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been on the outdoor relief roll of the Home through this office 222 monthly payments to beneficiaries, involving an outlay of $2,220. That the whole cost of this office to the Home for the year 1878 has been $269,37, of which amount $200.41 was for rent of office, and the balance, $15.96, the actual cost of postage and stationery used by the office.
As I render monthly reports and vouchers to you, it is not, perhaps, neeessary to enter into further details, and I will simply add a few Wirils.
First, as to applications for admission to the Home tlu ough this office. Applications have been many, and it is a low average to say that for each application approved one has been disapproved as not meeting the requirements necessary for admission. In my judgment, applications, for admission will be equally numerous during the year now beginning.
Second, as to outdoor relief. This relief is paid on monthly vouchers, anl during the month each beneficiary must be personally visited, and show by certiticate of attending physician that he is unable to be moved to the Home. Each new applicant is visited and carefully examined by this office before being placed on the roll, and during the year each beneficiary is frequently examined by this office, so that any who have sufficiently recovered may be dropped from the roll and given transportation to the Home, every possible care being taken to secure the placing on this roll of only those who fill the letter of the requirements; it being deemed best in every possible case to give transportation to the Home rather than outdoor relief. For this reason, while applications for this relief have been many, the number of beneficiaries have been kept at their comparatively low figure. The roll is constantly changing. Some die, others are kept on a few months and then dropped and offered transportation to the Home and their places filled by others of a like temporary character, while some of a severe and chronic nature of disability have remained on the roll during the whole year.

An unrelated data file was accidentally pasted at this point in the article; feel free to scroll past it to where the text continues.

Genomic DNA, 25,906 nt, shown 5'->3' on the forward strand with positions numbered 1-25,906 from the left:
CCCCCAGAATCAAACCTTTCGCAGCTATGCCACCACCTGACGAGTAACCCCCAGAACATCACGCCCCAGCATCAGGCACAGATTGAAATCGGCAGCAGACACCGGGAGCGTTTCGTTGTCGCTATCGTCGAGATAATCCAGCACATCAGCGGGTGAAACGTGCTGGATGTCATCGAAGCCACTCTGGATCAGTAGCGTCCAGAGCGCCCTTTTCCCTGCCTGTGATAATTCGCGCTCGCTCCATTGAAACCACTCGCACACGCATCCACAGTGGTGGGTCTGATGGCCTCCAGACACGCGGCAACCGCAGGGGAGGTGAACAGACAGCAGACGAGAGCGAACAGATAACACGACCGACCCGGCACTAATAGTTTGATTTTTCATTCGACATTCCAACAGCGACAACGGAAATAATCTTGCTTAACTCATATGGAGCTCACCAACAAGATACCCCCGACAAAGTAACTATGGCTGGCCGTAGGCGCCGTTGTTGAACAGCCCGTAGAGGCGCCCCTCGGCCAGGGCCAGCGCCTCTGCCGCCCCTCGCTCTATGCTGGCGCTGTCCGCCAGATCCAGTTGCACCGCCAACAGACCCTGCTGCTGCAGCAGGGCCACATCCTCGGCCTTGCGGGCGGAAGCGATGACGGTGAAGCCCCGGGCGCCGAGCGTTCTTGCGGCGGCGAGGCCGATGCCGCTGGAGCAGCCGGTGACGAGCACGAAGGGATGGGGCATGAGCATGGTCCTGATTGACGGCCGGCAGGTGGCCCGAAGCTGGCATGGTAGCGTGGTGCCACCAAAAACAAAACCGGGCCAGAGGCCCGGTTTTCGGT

From careful watching of the workings of this relief, I am decidedly of the opinion that it does a very great amount of good and is a blessing to very many severely disabled soldiers.
This office still continues to be a kind of general headquarters for soldiers and their families, where letters are written, information given, and other matters too varying and numerous to specify attended to, without charge of any kind.
The thanks of this office are due to Dr. Hans Powell, M. D., of this city, for bis kindness in examining without charge applicants for almission through the office. Respectfully,
W. H. THOMAS. General B. F. BUTLER.
THE NATIONAL HOME
Dayton, Ohio, January 20, 1879. GENERAL: The following report of the Central Branch is respectfully submitted for your information.
The year 1878 shows many interesting statistics as the result of the operations of this branch, and I respectfully call your attention to the various tables, prepared with much care, and invite a comparison with former reports. The usual form of questions and replies is adhered to as best calculated to bring out all the facts which the Board of Managers, Congress, and the people most desire to learn from such reports. Very respectfully,
E. F. BROWX, Gorernor. Maj. Gen J. H. MARTINDALE,
l'ice-President and Secretary of Board of Managers.
Question No. 1.
1. What is the total number of disabled soldiers and sailors cared for or aided by your branch during the year commencing January 1, 1878, and ending December 31, 1878 ?-Answer. Whole number cared for during year, 5,093.
2. What has been the whole number of disabled soldiers and sailors so cared for or aided at your branch from its first establishment to December 31, 1878 ?-Answer. 12,041.
Question No. 2.
How many have been admitted to your branch during year commencing January 1, 1878, and ending December 31, 1878?-Answer. 1,041.
How many readmitted ?-Answer. 290; returned from desertion, 2.
How many summarily and dishonorably discharged ?-Answer. 22. for the following causes: Summarily: For refusing to accept terms of readmission, 9. Dishonorably: For repeated absence without leave and drunkenness, 5; for repeated absence without leave, lounging about drinking-saloons, and refusing to return to the Home when ordered, 4; assaulting and stabbing a comrade with a knife, 1 ; keeping a liquorsaloon in the neighborhood, 1; persecuting and refusing to aid his family, 1; stealing a watch from a citizen, 1.